Bridget recalled that five years ago during Dressage at Devon, a man who was watching while she warmed up her stallion, Faolan, asked, “Why are people importing horses when there are horses like this bred in this country?”

Her answer: “I don’t know why they’re not.”

But reconsidering the question this autumn, she commented, “My horses don’t start out moving the fanciest. But they have three decent gaits and the brain and temperament to be very trainable. You teach them how to move. I have to make them myself.”

And it has worked. Last year, Faolan was U.S. Dressage Federation Intermediate 2 Horse of the Year, and won the Intermediate 2 Open Finals class at the US Dressage Finals in November.

Hay takes lessons, often via video, from Olympian and FEI World Equestrian Games™ Tryon 2018 team silver medalist Adrienne Lyle.

Lyle competes successfully in the U.S. and Europe on a U.S.-bred horse, Duval Partners LLC’s Harmony’s Duval.

Duval was spotted by Bob McDonald in a field at Leslie Malone’s Harmony Sport Horses in Colorado. McDonald, the husband of U.S. Dressage Technical Advisor Debbie McDonald, years earlier also selected Brentina, the Hanoverian mare purchased in Germany who headlined for U.S. dressage with his wife during the late 1990s and well into the 2000s.

Lyle thinks U.S. breeders have the potential to compete with those producing horses abroad.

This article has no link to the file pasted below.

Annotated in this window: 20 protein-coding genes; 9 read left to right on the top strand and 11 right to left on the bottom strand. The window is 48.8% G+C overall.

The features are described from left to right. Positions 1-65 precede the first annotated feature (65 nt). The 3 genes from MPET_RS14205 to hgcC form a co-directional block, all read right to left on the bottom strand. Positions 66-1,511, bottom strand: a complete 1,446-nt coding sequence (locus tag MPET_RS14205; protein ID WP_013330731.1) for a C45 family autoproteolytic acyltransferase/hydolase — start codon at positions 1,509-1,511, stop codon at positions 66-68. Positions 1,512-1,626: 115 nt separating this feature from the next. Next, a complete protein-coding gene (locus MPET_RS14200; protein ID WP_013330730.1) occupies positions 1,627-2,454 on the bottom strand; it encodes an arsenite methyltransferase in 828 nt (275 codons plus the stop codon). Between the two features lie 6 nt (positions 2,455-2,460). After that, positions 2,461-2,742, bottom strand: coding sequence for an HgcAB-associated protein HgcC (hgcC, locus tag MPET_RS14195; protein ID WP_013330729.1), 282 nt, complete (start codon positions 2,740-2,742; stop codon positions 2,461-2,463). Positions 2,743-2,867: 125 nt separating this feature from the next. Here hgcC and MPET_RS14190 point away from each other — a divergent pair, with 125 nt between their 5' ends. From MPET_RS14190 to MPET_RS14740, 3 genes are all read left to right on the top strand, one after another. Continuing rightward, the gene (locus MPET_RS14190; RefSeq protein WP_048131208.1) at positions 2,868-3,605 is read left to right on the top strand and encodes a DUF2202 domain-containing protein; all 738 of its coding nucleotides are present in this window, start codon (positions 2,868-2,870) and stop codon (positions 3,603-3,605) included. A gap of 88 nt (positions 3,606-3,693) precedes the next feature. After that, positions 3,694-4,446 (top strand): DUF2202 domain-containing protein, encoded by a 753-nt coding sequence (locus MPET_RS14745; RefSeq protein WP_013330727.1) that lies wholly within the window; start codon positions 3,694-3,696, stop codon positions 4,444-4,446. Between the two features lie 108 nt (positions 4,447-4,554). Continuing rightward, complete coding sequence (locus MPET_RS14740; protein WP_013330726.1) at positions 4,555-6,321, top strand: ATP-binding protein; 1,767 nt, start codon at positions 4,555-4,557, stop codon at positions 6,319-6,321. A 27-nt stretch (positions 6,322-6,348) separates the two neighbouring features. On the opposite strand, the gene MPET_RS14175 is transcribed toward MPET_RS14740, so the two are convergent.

“The possibilities are very good. There’s no reason, structurally, when you look at our country versus Europe, that we can’t replicate what they’ve done with breeding and training programs,” she stated.

There’s an advantage in finding top prospects in America “because the Europeans aren’t always going to let the best horses go,” she pointed out. And, of course, it’s possible to save money on a U.S. purchase, because the horse doesn’t have to be flown across the ocean and no expensive trans-Atlantic shopping trips are involved.

However, Lyle noted, “Right away we’re at a bit of a disadvantage because they’re (the Europeans) scraping the cream off the top. So if we can make our own cream here and keep it in the country, that would be hugely beneficial.”

Duval, she noted, “walked into Aachen (this year) and got a 75 in the Grand Prix. There was nothing holding him back there for being U.S.-bred.”

Lyle called Hay’s efforts “inspiring,” adding, “That’s one of the reasons I make sure I carve time out to help her. I really admire people who find a way to do this.”

Lyle observed that Hay is “mainly on her own, not with a big budget, but really trying to do things the right way and trying to get help any way she can.”

Hay’s example, she commented, “could show people you don’t have to be a huge multi-million-dollar factory in order to produce and train horses up to Grand Prix.  If we had more people like that, it betters our chances. It can be intimidating otherwise for people to think there’s any place for them in a breeding program, unless they’re some big state stud or something like that, but you don’t have to be.”